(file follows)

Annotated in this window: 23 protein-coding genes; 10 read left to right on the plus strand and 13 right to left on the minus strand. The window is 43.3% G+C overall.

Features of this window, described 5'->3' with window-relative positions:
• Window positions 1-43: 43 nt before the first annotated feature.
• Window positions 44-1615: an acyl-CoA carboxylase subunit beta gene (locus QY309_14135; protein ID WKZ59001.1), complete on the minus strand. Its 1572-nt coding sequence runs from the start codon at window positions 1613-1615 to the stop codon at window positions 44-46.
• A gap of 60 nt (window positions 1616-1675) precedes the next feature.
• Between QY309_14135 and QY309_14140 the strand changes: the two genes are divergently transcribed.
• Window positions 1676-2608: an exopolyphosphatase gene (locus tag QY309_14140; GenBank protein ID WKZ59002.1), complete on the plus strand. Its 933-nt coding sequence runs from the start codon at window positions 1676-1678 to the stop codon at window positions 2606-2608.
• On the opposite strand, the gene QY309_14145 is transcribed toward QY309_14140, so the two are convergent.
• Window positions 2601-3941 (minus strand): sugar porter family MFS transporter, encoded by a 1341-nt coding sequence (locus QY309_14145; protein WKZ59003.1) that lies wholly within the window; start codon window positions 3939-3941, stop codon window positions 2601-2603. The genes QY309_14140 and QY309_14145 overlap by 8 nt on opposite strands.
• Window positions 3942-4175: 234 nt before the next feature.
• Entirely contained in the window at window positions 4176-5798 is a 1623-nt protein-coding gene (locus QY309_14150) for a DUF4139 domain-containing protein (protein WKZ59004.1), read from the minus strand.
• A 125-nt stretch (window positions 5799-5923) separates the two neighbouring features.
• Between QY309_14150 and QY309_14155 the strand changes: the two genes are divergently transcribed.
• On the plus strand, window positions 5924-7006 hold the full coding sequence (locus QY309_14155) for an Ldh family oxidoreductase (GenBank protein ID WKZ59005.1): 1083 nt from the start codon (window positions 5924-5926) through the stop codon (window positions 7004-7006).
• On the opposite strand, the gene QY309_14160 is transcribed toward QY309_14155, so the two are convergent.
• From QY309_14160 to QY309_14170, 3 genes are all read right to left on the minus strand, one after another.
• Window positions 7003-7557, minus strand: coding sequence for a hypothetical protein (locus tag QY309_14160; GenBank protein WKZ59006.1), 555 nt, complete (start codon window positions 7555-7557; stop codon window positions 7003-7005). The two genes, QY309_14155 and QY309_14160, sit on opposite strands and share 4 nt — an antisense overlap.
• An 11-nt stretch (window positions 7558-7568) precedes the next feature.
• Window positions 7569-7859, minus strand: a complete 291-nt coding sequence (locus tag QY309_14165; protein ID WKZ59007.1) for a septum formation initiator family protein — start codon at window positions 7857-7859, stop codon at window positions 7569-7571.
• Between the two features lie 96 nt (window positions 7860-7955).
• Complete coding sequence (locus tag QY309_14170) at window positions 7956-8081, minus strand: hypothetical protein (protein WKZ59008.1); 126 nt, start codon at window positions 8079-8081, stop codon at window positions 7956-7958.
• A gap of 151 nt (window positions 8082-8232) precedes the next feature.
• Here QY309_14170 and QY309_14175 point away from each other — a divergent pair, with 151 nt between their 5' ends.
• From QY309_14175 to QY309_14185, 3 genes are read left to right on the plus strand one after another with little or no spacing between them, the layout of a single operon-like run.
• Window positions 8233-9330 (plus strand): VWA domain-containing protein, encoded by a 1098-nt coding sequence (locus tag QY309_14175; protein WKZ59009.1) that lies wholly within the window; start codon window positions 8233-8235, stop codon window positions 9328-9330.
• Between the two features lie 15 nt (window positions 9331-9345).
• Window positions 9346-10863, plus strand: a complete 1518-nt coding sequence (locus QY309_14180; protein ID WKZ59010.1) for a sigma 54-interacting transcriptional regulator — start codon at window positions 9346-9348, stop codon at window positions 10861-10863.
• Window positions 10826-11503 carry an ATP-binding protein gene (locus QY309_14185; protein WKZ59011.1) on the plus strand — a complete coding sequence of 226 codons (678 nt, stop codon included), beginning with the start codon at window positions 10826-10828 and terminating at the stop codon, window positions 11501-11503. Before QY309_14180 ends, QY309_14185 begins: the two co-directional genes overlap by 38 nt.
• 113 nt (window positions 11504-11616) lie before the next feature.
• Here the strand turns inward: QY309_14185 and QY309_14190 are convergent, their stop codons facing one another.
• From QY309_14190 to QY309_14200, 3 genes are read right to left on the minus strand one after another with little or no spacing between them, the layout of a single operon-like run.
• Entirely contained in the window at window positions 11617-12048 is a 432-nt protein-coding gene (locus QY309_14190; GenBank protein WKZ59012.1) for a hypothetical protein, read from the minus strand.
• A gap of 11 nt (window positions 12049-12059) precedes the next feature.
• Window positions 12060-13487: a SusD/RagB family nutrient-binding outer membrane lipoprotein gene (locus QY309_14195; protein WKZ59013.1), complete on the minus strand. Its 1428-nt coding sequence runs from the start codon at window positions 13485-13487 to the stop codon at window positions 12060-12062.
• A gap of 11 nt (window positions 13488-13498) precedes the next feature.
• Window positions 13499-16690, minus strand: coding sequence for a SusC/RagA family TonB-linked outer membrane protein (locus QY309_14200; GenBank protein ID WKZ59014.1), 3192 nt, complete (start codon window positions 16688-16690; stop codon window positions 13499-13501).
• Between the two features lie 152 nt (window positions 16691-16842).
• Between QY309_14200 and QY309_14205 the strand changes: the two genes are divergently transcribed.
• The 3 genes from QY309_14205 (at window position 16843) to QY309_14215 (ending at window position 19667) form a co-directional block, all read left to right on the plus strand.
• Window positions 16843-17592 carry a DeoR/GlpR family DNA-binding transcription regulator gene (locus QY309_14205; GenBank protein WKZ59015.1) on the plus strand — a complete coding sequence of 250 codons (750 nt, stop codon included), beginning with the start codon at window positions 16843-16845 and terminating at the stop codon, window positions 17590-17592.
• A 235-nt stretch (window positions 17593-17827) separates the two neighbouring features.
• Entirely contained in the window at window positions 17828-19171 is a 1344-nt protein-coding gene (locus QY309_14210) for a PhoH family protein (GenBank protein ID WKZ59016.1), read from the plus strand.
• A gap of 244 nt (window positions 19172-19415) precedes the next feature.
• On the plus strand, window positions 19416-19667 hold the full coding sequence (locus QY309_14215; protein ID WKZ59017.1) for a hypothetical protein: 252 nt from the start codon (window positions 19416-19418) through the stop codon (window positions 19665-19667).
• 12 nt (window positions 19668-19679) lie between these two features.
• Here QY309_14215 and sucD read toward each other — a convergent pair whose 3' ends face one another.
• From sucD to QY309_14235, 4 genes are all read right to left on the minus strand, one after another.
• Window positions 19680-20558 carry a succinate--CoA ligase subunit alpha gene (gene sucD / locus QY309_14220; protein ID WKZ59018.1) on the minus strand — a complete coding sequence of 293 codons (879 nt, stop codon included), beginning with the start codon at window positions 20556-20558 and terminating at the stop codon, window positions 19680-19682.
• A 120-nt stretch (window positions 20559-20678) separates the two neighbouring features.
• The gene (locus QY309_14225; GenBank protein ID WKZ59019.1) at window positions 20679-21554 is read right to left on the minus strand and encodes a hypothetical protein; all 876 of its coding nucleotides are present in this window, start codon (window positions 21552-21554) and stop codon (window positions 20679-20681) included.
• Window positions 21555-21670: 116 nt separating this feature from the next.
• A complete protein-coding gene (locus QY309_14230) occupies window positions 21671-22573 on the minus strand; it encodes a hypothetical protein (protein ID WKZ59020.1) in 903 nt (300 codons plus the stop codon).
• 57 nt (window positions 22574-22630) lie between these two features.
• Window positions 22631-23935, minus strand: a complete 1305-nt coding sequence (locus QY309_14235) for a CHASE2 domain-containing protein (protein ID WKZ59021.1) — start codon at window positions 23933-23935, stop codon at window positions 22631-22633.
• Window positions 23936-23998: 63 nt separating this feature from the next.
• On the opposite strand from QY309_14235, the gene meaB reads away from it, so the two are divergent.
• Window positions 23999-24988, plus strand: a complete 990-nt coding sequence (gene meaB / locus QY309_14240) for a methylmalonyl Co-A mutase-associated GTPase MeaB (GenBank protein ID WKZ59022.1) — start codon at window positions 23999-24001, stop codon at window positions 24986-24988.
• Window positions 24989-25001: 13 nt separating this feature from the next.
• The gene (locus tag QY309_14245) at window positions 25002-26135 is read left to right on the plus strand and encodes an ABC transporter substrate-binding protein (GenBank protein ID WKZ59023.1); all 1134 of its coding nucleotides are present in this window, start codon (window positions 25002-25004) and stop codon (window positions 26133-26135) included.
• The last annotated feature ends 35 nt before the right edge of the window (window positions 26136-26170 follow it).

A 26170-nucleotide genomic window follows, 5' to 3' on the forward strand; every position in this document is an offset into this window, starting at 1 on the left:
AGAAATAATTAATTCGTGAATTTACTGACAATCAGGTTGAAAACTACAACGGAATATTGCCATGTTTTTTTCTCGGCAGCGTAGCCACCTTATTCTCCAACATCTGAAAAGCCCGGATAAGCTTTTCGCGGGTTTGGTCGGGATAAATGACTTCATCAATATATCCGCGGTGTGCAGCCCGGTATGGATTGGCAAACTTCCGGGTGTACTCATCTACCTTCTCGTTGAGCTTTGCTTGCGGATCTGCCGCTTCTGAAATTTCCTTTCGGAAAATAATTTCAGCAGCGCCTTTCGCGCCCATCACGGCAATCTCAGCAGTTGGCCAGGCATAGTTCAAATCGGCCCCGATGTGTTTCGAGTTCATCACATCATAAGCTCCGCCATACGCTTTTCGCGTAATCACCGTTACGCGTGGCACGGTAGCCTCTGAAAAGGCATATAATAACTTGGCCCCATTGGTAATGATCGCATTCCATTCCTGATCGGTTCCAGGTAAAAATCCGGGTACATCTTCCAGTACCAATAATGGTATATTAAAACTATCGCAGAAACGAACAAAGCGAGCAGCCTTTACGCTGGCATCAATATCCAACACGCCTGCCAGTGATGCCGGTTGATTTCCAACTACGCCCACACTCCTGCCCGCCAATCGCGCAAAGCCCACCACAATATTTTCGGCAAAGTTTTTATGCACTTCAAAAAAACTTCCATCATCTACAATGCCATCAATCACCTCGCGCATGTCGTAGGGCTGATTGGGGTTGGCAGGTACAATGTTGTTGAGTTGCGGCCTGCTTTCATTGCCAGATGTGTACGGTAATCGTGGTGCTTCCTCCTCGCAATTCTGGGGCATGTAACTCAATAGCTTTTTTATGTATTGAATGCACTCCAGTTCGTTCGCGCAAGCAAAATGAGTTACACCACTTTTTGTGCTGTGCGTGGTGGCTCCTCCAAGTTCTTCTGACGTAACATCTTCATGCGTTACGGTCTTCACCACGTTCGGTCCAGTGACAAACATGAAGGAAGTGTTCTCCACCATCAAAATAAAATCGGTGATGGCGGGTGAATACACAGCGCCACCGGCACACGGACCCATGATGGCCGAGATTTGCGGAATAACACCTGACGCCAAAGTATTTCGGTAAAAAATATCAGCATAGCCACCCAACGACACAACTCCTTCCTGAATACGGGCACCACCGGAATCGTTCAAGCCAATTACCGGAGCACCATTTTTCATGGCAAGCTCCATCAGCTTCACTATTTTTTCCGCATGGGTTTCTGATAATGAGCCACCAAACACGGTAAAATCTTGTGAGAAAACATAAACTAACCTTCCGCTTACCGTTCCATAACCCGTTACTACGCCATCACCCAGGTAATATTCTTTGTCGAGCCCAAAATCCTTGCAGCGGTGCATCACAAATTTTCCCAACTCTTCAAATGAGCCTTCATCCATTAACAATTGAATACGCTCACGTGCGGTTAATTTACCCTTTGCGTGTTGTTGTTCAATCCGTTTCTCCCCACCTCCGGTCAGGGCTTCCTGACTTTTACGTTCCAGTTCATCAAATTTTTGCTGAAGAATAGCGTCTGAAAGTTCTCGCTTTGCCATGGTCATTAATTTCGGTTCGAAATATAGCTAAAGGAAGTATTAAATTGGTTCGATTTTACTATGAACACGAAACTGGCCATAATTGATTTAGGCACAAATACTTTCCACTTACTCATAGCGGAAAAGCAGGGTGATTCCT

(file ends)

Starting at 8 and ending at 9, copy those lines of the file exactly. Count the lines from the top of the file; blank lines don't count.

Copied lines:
• On the opposite strand, the gene QY309_14145 is transcribed toward QY309_14140, so the two are convergent.
• Window positions 2601-3941 (minus strand): sugar porter family MFS transporter, encoded by a 1341-nt coding sequence (locus QY309_14145; protein WKZ59003.1) that lies wholly within the window; start codon window positions 3939-3941, stop codon window positions 2601-2603. The genes QY309_14140 and QY309_14145 overlap by 8 nt on opposite strands.